Researchers estimate outdoor cats kill between 1.3 and 4 billion birds in the United States each year.
Peter Marra, director of the Smithsonian Migratory Bird Center in Washington, D.C., describes the feral feline as an “invasive species” that is “contributing to the catastrophic downward spiral of many bird and mammal populations.”
“This is probably one of the biggest ecological and animal welfare dilemmas that we face right now that we have to do something about,” Marra said. “The choices are not easy, but we have to make those choices.”
The leading ornithologist has coauthored numerous studies on the impacts feral cats have on wildlife, along with a book titled “Cat Wars: The Devastating Consequences of a Cuddly Killer.” Published in September 2016, “Cat Wars” examines the threats free-ranging cats pose to biodiversity and public health, and sheds new light on the controversies surrounding the management of cat populations.
Marra will present his research during a talk at the Baraboo Civic Center on Monday.
The talk is one of several organized by Bird City Wisconsin that will take place in communities across the state. Bird City Wisconsin Director Bryan Lenz said the presentations are intended to raise awareness of the issues feral cats cause for local bird and wildlife populations.
“Any group that is concerned about wildlife and conservation education, you really have to talk about the cat issue,” Lenz said. “They can really decimate local bird populations.”
In addition to negatively impacting wildlife, Marra said feral cats can act as a host to a wide range of diseases. One protozoan parasite found only in cats called toxoplasma gondii can be spread to humans and results in serious complications to pregnancies, as well as mental health problems.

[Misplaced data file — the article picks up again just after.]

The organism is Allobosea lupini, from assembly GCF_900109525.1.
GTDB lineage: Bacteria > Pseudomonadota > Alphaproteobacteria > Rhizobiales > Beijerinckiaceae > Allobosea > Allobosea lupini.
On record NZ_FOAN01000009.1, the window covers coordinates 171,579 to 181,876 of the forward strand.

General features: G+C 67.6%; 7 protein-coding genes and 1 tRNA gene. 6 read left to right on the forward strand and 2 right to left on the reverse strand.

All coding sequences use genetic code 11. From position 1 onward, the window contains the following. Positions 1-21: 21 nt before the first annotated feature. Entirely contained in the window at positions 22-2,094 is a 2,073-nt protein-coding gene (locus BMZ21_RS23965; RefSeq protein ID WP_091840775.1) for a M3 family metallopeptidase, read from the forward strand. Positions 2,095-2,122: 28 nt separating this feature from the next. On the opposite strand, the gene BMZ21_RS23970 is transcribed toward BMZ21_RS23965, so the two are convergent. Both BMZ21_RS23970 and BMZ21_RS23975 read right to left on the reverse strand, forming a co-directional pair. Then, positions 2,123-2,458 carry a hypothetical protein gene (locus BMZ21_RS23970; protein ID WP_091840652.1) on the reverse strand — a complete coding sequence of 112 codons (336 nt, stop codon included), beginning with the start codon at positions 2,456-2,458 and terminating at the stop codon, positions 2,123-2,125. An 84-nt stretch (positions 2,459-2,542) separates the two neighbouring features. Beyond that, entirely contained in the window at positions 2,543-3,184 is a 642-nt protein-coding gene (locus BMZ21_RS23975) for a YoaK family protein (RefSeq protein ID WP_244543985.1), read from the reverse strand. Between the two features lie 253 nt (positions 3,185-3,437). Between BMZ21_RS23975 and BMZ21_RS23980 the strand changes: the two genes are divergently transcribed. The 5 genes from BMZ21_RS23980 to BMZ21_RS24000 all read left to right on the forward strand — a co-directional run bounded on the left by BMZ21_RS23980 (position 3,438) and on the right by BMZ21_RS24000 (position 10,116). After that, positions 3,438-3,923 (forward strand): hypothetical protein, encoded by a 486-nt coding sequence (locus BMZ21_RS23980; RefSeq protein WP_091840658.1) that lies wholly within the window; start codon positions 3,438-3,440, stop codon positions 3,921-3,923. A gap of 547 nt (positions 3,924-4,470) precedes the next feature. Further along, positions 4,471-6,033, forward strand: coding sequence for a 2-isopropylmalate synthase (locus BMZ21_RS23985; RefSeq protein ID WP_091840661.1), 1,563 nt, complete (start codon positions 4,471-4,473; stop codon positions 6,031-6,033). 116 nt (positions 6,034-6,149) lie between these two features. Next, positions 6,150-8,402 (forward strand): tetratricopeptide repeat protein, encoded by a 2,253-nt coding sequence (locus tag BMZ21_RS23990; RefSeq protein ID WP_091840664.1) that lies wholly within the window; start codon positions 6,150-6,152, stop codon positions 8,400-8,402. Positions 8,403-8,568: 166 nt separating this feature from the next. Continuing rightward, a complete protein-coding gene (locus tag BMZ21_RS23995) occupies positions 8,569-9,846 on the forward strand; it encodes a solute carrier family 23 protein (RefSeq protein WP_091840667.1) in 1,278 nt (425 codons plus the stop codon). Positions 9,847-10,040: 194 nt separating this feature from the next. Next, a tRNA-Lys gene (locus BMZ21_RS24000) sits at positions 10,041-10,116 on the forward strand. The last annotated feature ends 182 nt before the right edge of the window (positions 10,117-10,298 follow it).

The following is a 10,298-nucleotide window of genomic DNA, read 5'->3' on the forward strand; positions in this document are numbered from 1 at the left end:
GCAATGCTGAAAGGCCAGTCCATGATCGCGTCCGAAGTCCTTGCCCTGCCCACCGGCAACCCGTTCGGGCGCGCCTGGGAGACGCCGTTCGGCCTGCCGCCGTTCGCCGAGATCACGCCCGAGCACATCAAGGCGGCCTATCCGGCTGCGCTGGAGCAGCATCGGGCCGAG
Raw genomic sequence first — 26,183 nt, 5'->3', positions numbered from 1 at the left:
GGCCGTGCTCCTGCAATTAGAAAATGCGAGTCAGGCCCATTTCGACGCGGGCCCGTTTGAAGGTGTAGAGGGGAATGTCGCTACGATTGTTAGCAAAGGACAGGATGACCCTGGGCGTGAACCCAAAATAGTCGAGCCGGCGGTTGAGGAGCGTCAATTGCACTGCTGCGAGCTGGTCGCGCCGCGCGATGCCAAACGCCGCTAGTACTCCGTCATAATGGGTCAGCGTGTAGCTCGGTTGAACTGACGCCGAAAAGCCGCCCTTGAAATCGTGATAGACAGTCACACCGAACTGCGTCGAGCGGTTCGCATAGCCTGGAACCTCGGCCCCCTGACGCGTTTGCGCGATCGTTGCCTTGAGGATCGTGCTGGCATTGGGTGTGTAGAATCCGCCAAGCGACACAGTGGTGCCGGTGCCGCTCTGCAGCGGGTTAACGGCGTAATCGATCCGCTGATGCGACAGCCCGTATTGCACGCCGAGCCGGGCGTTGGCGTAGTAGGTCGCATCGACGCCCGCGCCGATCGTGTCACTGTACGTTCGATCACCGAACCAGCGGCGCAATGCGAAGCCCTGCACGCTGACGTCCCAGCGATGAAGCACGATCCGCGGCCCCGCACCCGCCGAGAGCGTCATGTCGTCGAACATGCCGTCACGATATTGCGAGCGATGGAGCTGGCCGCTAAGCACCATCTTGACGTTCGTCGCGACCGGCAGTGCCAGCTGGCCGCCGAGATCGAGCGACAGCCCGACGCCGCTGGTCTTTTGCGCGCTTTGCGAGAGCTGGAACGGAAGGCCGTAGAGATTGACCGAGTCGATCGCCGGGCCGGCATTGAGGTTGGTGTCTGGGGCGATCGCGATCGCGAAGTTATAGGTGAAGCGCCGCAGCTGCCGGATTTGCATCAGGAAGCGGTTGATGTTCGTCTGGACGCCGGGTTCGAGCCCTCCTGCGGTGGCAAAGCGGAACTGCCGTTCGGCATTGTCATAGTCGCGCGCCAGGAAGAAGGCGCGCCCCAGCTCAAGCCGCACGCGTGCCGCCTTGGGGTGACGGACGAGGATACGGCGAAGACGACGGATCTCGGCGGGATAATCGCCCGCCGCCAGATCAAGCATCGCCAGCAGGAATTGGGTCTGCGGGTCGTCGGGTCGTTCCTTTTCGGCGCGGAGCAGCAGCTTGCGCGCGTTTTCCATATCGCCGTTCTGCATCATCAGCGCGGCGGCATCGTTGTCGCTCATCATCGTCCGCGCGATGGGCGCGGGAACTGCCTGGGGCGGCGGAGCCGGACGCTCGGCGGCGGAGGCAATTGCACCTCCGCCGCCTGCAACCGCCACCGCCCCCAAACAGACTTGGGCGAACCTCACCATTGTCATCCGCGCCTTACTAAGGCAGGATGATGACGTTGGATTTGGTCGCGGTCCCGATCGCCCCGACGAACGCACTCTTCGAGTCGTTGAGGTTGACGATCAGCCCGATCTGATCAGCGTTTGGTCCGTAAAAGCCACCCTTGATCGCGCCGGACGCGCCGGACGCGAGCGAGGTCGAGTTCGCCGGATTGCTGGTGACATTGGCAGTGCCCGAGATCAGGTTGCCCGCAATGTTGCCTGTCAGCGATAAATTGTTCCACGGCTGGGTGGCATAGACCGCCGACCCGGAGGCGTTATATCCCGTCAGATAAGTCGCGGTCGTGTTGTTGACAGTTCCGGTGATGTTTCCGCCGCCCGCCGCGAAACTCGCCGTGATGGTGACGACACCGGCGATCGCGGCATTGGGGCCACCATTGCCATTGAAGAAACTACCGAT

“The risks of this parasite to pregnant women has been known for a long time,” Marra said. “That’s why pregnant women are told not to change kitty litter and not to garden outside because of the risks of being exposed to this protozoan parasite that gets into cats.”
Marra said the threats feral cats pose to humans and wildlife has long been known in the scientific community, but cat enthusiasts and animal rights activists have pushed back against management plans.
“People really are so focused on protecting cats that they ignore all the other issues out there,” he said. “It’s a complex issue because of the nature of how people feel about cats.”
Marra said there are several solutions to the cat dilemma that should be explored. The first, he said, is to enforce laws that keep cats inside, while launching educational campaigns that teach cat owners the dangers indoor-outdoor animals pose to wildlife, humans and themselves.
The second solution is to develop management policies for feral cats, Marra said.
“In those cases, we need to make sure we’re managing those populations properly, which means not only trapping, neutering, sterilizing and vaccinating, but making sure those numbers are indeed going down over time,” he said. “We need to make sure that they’re not dying in inhumane ways, and making sure that they’re not continuing to negatively impact wildlife.”
Bird City Wisconsin recognizes towns and cities for their conservation and educational efforts. Communities earn “bird city” status after meeting several criteria. Lenz said communities can now earn “high flyer” status for going above and beyond requirements by supporting and implementing indoor-only cat policies.
“It’s a little frustrating because if somebody says fix climate change or fix habitat loss, they’re really hard, really complicated problems,” Lenz said. “But if somebody says, ‘Fix cat predation on birds,’ you keep your cat inside, and you stop feeding feral cats.”
“We know the answer, and it doesn’t cost money either.”